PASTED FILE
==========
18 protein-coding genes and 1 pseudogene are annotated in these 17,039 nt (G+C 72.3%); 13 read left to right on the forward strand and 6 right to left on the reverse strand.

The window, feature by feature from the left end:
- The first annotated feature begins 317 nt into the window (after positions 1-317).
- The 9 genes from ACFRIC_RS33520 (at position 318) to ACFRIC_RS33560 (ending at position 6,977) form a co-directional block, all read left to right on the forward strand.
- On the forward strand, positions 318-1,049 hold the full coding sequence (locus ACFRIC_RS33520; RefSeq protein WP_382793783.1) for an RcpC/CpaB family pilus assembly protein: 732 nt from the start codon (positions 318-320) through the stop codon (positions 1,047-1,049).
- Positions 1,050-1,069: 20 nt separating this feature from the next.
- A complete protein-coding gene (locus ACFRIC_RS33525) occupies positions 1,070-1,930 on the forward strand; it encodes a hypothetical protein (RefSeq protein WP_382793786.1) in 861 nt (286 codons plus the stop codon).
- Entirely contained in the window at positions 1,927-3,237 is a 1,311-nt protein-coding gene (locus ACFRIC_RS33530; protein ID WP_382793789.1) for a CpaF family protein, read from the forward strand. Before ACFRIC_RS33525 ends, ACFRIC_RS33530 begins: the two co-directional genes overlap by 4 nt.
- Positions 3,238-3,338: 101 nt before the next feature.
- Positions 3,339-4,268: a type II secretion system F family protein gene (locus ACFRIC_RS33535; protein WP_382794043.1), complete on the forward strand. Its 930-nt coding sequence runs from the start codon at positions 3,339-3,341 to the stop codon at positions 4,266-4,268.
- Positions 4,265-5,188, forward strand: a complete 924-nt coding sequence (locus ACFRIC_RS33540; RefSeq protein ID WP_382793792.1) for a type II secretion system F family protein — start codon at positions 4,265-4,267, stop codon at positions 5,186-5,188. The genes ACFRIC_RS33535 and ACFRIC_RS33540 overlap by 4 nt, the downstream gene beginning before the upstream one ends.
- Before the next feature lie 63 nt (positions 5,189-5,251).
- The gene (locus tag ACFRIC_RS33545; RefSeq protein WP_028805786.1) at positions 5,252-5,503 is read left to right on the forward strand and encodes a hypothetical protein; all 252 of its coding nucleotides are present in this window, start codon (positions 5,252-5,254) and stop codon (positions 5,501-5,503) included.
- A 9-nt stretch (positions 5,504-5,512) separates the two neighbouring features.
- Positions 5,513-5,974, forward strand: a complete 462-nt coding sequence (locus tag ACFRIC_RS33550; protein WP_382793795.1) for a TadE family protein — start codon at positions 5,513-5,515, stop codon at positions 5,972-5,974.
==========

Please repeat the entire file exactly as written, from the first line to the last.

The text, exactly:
18 protein-coding genes and 1 pseudogene are annotated in these 17,039 nt (G+C 72.3%); 13 read left to right on the forward strand and 6 right to left on the reverse strand.

The window, feature by feature from the left end:
- The first annotated feature begins 317 nt into the window (after positions 1-317).
- The 9 genes from ACFRIC_RS33520 (at position 318) to ACFRIC_RS33560 (ending at position 6,977) form a co-directional block, all read left to right on the forward strand.
- On the forward strand, positions 318-1,049 hold the full coding sequence (locus ACFRIC_RS33520; RefSeq protein WP_382793783.1) for an RcpC/CpaB family pilus assembly protein: 732 nt from the start codon (positions 318-320) through the stop codon (positions 1,047-1,049).
- Positions 1,050-1,069: 20 nt separating this feature from the next.
- A complete protein-coding gene (locus ACFRIC_RS33525) occupies positions 1,070-1,930 on the forward strand; it encodes a hypothetical protein (RefSeq protein WP_382793786.1) in 861 nt (286 codons plus the stop codon).
- Entirely contained in the window at positions 1,927-3,237 is a 1,311-nt protein-coding gene (locus ACFRIC_RS33530; protein ID WP_382793789.1) for a CpaF family protein, read from the forward strand. Before ACFRIC_RS33525 ends, ACFRIC_RS33530 begins: the two co-directional genes overlap by 4 nt.
- Positions 3,238-3,338: 101 nt before the next feature.
- Positions 3,339-4,268: a type II secretion system F family protein gene (locus ACFRIC_RS33535; protein WP_382794043.1), complete on the forward strand. Its 930-nt coding sequence runs from the start codon at positions 3,339-3,341 to the stop codon at positions 4,266-4,268.
- Positions 4,265-5,188, forward strand: a complete 924-nt coding sequence (locus ACFRIC_RS33540; RefSeq protein ID WP_382793792.1) for a type II secretion system F family protein — start codon at positions 4,265-4,267, stop codon at positions 5,186-5,188. The genes ACFRIC_RS33535 and ACFRIC_RS33540 overlap by 4 nt, the downstream gene beginning before the upstream one ends.
- Before the next feature lie 63 nt (positions 5,189-5,251).
- The gene (locus tag ACFRIC_RS33545; RefSeq protein WP_028805786.1) at positions 5,252-5,503 is read left to right on the forward strand and encodes a hypothetical protein; all 252 of its coding nucleotides are present in this window, start codon (positions 5,252-5,254) and stop codon (positions 5,501-5,503) included.
- A 9-nt stretch (positions 5,504-5,512) separates the two neighbouring features.
- Positions 5,513-5,974, forward strand: a complete 462-nt coding sequence (locus tag ACFRIC_RS33550; protein WP_382793795.1) for a TadE family protein — start codon at positions 5,513-5,515, stop codon at positions 5,972-5,974.